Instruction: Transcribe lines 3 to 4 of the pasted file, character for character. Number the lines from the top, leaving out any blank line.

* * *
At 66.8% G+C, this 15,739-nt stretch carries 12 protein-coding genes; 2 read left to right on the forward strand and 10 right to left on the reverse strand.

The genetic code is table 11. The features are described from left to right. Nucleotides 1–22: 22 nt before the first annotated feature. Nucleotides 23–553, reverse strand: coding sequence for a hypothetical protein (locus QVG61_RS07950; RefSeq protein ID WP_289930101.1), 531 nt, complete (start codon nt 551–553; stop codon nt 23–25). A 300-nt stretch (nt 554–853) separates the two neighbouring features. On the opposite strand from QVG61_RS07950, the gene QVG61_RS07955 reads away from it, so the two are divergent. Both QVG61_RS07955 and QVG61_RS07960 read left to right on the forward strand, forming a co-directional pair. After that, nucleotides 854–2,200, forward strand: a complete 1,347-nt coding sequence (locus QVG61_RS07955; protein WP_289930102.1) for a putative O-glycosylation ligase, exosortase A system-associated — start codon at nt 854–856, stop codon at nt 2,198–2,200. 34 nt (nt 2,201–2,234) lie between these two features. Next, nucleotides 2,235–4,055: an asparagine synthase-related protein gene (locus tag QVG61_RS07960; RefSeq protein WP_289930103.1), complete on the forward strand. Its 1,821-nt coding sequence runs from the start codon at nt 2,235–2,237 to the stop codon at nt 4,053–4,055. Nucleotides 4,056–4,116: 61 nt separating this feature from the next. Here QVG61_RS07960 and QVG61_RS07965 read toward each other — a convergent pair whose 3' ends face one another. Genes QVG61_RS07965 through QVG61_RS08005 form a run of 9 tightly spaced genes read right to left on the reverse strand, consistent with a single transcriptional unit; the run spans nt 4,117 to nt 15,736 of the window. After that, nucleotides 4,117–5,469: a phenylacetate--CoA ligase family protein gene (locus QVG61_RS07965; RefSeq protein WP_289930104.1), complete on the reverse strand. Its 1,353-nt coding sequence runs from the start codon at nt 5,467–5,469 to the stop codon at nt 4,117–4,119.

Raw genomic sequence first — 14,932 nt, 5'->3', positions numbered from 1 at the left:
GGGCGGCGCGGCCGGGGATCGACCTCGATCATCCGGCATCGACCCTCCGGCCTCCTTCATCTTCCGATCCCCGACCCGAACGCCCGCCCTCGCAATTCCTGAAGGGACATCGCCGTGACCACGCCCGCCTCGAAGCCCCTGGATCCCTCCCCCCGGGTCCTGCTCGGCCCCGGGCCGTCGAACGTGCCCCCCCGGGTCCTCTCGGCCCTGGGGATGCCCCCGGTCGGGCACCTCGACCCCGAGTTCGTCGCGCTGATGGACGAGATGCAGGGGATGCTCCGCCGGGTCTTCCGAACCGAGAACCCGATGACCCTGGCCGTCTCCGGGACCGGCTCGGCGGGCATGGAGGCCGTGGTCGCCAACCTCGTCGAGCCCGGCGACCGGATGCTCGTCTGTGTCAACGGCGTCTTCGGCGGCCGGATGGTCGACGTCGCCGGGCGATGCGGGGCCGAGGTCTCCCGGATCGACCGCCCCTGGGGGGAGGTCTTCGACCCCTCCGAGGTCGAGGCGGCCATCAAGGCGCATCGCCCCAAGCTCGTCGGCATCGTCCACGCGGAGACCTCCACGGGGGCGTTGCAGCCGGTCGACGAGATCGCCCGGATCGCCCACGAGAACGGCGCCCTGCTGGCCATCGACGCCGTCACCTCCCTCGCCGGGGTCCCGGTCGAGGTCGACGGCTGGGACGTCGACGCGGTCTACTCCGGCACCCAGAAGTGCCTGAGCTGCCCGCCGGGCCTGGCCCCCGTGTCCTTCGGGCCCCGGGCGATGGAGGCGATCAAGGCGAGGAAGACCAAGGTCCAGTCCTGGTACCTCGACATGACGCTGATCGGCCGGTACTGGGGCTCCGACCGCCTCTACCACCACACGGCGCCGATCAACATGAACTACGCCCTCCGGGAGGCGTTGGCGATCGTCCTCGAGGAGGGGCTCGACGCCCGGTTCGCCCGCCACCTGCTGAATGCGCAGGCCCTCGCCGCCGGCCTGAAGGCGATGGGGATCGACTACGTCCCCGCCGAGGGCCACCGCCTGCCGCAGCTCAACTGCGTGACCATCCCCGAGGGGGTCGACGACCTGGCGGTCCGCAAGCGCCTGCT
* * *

Raw genomic sequence first — 14,932 nt, 5'->3', positions numbered from 1 at the left:
GGGCGGCGCGGCCGGGGATCGACCTCGATCATCCGGCATCGACCCTCCGGCCTCCTTCATCTTCCGATCCCCGACCCGAACGCCCGCCCTCGCAATTCCTGAAGGGACATCGCCGTGACCACGCCCGCCTCGAAGCCCCTGGATCCCTCCCCCCGGGTCCTGCTCGGCCCCGGGCCGTCGAACGTGCCCCCCCGGGTCCTCTCGGCCCTGGGGATGCCCCCGGTCGGGCACCTCGACCCCGAGTTCGTCGCGCTGATGGACGAGATGCAGGGGATGCTCCGCCGGGTCTTCCGAACCGAGAACCCGATGACCCTGGCCGTCTCCGGGACCGGCTCGGCGGGCATGGAGGCCGTGGTCGCCAACCTCGTCGAGCCCGGCGACCGGATGCTCGTCTGTGTCAACGGCGTCTTCGGCGGCCGGATGGTCGACGTCGCCGGGCGATGCGGGGCCGAGGTCTCCCGGATCGACCGCCCCTGGGGGGAGGTCTTCGACCCCTCCGAGGTCGAGGCGGCCATCAAGGCGCATCGCCCCAAGCTCGTCGGCATCGTCCACGCGGAGACCTCCACGGGGGCGTTGCAGCCGGTCGACGAGATCGCCCGGATCGCCCACGAGAACGGCGCCCTGCTGGCCATCGACGCCGTCACCTCCCTCGCCGGGGTCCCGGTCGAGGTCGACGGCTGGGACGTCGACGCGGTCTACTCCGGCACCCAGAAGTGCCTGAGCTGCCCGCCGGGCCTGGCCCCCGTGTCCTTCGGGCCCCGGGCGATGGAGGCGATCAAGGCGAGGAAGACCAAGGTCCAGTCCTGGTACCTCGACATGACGCTGATCGGCCGGTACTGGGGCTCCGACCGCCTCTACCACCACACGGCGCCGATCAACATGAACTACGCCCTCCGGGAGGCGTTGGCGATCGTCCTCGAGGAGGGGCTCGACGCCCGGTTCGCCCGCCACCTGCTGAATGCGCAGGCCCTCGCCGCCGGCCTGAAGGCGATGGGGATCGACTACGTCCCCGCCGAGGGCCACCGCCTGCCGCAGCTCAACTGCGTGACCATCCCCGAGGGGGTCGACGACCTGGCGGTCCGCAAGCGCCTGCT